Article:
The stoat is a small, carnivorous member of the mustelid family, similar in appearance to large weasels. They have long, slender bodies, short legs and a long black-tipped tail. Their coats are light brown and they have a white underbelly. In the winter, between late November and late December most stoats in north-east Scotland turn entirely white, apart from their black-tipped tail. Later in the year, around January, about 30% of stoats in south-west Scotland turn white as well. This is known as being in ermine. Stoats return to their brown colour between mid-February and April. In other areas of the UK, such as England, stoats tend to stay brown year-round.
Stoats are solitary and occupy overlapping home ranges marked with scent, though these are not regularly patrolled. The stoat usually makes its den in an old rabbit burrow, but they have also been known to use tree roots or hollow logs. They hunt and forage within their home range, usually making trips of two to three hours up to 100 metres from their dens. Their main prey is rabbits, though they also eat voles, mice, shrews and eggs. Stoats have been known to take on prey five times larger than themselves. They are very agile and can climb trees to prey on birds as well.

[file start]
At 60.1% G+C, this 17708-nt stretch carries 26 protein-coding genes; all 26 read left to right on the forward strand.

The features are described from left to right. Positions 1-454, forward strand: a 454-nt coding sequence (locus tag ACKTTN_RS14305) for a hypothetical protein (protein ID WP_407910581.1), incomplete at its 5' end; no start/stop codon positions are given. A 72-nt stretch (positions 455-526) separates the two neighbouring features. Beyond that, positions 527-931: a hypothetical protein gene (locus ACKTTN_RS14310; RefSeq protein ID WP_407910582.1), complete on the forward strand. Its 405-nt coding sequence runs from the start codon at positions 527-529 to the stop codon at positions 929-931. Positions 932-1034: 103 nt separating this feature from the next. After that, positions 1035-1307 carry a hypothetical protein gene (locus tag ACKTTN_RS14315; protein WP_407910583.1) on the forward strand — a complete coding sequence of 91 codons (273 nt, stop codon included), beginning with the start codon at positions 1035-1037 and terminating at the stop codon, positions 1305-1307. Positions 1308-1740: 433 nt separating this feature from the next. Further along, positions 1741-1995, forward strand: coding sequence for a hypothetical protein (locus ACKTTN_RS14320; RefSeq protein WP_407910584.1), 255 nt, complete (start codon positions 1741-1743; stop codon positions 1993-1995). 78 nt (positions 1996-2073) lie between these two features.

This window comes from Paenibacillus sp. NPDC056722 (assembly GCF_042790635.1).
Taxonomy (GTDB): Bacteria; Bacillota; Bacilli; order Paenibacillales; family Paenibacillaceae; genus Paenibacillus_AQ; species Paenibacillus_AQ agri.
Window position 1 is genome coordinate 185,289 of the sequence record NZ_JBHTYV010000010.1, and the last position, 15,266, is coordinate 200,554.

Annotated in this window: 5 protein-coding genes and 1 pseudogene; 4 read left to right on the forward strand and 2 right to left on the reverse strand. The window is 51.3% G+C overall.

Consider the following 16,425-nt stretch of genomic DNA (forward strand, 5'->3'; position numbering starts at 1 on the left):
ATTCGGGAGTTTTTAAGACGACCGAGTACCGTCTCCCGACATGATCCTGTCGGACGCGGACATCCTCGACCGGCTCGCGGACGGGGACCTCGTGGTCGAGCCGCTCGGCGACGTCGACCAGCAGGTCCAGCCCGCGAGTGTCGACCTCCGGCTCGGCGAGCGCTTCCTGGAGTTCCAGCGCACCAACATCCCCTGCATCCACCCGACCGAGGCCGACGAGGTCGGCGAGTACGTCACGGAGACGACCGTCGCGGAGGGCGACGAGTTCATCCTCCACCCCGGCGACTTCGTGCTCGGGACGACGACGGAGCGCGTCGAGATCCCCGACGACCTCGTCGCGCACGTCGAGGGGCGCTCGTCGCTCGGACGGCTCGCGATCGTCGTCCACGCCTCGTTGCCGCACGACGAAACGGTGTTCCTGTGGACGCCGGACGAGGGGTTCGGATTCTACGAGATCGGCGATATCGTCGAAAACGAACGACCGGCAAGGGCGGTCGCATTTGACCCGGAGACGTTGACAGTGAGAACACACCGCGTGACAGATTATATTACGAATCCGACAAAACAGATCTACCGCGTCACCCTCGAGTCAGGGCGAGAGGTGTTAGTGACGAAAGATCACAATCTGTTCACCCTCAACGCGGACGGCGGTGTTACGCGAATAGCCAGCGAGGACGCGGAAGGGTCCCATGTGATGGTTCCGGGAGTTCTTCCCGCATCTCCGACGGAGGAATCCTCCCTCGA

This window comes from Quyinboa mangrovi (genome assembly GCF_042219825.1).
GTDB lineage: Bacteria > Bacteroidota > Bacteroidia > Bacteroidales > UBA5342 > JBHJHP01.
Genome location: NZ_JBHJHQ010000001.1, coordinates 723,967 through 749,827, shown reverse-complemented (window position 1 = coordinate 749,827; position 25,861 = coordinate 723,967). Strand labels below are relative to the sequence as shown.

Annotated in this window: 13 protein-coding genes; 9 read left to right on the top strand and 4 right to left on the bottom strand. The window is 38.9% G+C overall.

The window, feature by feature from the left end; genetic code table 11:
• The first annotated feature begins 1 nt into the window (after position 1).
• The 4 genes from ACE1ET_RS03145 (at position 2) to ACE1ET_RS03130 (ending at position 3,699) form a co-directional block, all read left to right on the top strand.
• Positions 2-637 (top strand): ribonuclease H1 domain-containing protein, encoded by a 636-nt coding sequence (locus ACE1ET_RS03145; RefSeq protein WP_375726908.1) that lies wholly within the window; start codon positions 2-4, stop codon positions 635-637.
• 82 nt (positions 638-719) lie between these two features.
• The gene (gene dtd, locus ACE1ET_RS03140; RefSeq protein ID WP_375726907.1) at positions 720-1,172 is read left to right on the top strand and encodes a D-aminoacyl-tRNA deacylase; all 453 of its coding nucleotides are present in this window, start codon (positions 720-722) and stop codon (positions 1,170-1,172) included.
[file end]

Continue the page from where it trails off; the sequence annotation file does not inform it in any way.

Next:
- Length: 28-40cm plus a 9-14cm tail
- Weight: 150-400g
- Average life span: up to 7 years
Stoats are protected by the Wildlife & Countryside Act 1981
When to see
All year round
- Stoats run in a zig-zag pattern across their territory, methodically searching for prey.
- More male than female stoats are trapped, accounted for by the fact that females are more likely to hunt within burrows.
- Stoats were subjected to intensive predator control in the 19th century, though they did not suffer population declines due to their ability to rapidly reproduce and migrate. Populations are largely dependent on rabbit populations and have suffered declines when rabbit populations were low in the past.